Posts tagged economic development
ART OF COMMUNITY BUILDING: EDMOND

The city of Edmond’s public art collection is a testament to the power of public investment in the arts and an incentive for arts advocates to get serious about electing pro-arts candidates to municipal office.

Over the last two decades, elected officials in Edmond have intentionally built public art funds into the city’s budget. Mayors, notably Randel Shadid, and City Councilmembers have worked together to build the infrastructure that has resulted in a public art collection of over 150 pieces valued at over $3.5 million.

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ART OF COMMUNITY BUILDING: OKLAHOMA CITY (PART 1)

This case study is part of a series investigating the variety of ways that Oklahoma communities invest municipal resources and funding in the arts. These stories illustrate how these investments, big or small, can have a positive impact on citizens, civic pride, tourism, and the general well-being of a place and its people.

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ART OF COMMUNITY BUILDING: ALVA

The city of Alva invests in the arts through a combination of city/state partnerships and public/private partnerships. These partnerships function toward the goals of the Cultural District Initiative, (1) to increase Alva’s capacity for arts and cultural development, and (2) to cultivate inclusive improvement in social and economic life for residents of Alva.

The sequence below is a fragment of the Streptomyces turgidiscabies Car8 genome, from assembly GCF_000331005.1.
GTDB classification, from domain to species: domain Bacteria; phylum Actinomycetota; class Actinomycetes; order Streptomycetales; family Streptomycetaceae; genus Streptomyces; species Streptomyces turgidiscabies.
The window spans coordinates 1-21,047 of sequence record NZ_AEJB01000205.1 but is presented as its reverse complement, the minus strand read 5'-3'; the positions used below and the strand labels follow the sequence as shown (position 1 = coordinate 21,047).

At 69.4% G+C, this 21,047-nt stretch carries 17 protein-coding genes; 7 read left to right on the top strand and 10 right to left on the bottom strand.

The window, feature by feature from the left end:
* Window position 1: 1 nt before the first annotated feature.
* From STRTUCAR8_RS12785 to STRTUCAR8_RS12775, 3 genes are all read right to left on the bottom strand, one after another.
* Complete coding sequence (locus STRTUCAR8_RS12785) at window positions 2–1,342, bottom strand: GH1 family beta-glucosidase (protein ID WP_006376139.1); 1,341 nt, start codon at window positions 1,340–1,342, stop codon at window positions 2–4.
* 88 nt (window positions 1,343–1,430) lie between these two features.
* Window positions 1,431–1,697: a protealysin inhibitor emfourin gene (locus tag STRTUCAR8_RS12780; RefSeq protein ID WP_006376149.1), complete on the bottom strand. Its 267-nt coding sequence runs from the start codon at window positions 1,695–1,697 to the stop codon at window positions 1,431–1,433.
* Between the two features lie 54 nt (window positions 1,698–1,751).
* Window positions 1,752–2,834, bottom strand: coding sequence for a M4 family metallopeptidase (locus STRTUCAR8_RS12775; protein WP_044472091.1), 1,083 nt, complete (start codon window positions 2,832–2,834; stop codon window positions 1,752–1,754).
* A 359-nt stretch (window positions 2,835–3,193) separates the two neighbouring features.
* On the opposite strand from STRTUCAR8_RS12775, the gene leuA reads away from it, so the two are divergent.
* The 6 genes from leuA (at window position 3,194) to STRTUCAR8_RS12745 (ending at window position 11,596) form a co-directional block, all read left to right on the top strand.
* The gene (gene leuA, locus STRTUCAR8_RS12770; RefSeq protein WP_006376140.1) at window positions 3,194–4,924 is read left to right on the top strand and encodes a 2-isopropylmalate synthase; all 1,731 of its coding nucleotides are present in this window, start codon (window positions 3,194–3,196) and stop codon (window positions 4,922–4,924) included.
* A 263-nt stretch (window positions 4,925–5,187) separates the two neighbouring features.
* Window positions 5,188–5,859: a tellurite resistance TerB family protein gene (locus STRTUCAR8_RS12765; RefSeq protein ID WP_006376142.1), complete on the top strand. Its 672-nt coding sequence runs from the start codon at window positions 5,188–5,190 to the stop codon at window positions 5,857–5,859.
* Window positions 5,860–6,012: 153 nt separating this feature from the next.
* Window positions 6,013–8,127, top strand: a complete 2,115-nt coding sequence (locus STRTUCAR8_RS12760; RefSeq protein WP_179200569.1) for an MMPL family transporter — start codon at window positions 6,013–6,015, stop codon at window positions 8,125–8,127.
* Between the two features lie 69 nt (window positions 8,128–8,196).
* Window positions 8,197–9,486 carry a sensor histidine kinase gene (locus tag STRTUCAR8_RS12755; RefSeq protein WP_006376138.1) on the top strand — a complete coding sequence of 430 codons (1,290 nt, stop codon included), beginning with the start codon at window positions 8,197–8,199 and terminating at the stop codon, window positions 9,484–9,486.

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ART OF COMMUNITY BUILDING: MIAMI

Miami, Oklahoma is in the early stages of drafting and implementing a Cultural District Plan. Miami’s story is a useful template for communities wondering how to begin investing in arts and culture intentionally and systematically.

The recipe for Miami’s successful start has included good working relationships between arts leaders and civic leaders, a holistic vision for the role of the arts in Miami and a substantial dedication of time.

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ART OF COMMUNITY BUILDING: BARTLESVILLE

The City of Bartlesville understands the value of the arts for cultivating civic pride. And that long-standing disposition among civic leaders and community members has synthesized into a sustainable pro-arts culture in the city.

During Bartlesville’s boom oil years Phillips Petroleum brought substantial wealth to the city, and many residents and city officials wanted to invest in arts and culture to improve the city’s well-being and promote a positive sense of place.

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ART OF COMMUNITY BUILDING: PAWHUSKA

Pawhuska, Oklahoma’s vision to become the artistic destination on the Tallgrass Prairie for both artists and patrons is a useful template for municipalities trying to make the most of their history, geography, and local talent. The key to Pawhuska’s success has been connecting the dots to build a unified vision

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ART OF COMMUNITY BUILDING: ADA